In 2012, I developed a sudden nerve condition and now walk with a cane.
About two years ago, I took a Lyft from my NYC Midtown hotel to Penn Station at the height of morning rush hour. As I stepped out of the car and headed toward the entrance, a very large, seemingly endless crowd of commuters came flooding out of the entrance I needed to go into to navigate my way down the escalator to the Amtrak holding pen.
A wave of terror came over me. I scanned the edges of the plaza for a safe place against the building to park myself until the crowd thinned, but found no refuge. At that moment, a random thought popped into my head.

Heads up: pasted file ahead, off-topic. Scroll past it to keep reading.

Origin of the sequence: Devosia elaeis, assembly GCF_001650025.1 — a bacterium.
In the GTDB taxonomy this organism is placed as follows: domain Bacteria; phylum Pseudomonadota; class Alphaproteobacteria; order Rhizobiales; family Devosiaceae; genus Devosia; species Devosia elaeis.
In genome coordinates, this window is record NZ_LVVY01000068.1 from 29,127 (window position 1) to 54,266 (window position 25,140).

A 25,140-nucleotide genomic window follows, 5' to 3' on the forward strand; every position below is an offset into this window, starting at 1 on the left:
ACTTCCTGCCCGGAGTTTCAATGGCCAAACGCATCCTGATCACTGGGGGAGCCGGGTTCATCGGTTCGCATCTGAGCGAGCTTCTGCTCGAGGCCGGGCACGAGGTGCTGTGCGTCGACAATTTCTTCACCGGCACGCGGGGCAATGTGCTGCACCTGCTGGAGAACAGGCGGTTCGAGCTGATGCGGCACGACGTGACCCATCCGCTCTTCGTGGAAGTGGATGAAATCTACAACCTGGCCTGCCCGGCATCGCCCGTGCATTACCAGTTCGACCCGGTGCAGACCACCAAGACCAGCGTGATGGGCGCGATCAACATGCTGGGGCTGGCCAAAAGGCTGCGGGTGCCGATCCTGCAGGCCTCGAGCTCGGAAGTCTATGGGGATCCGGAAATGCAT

“I AM MOSES,” I told my noggin in a reverb voice, steeled my spine and began walking with purpose toward the entrance. My cane became a staff and the crowd parted as I walked through it.
Nothing about my situation had changed, but my attitude about my mobility had, not only in my mind, but also reflected in the behavior of the crowd. They did not know me nor did they care, but as I saw myself as Moses parting the Red Sea, so did they and changed their behavior because of it.
I walked like Moses down the escalator and through the length of Penn Station. Every crowd I encountered parted for me.
If you will be using this epiphany, use this power only for good.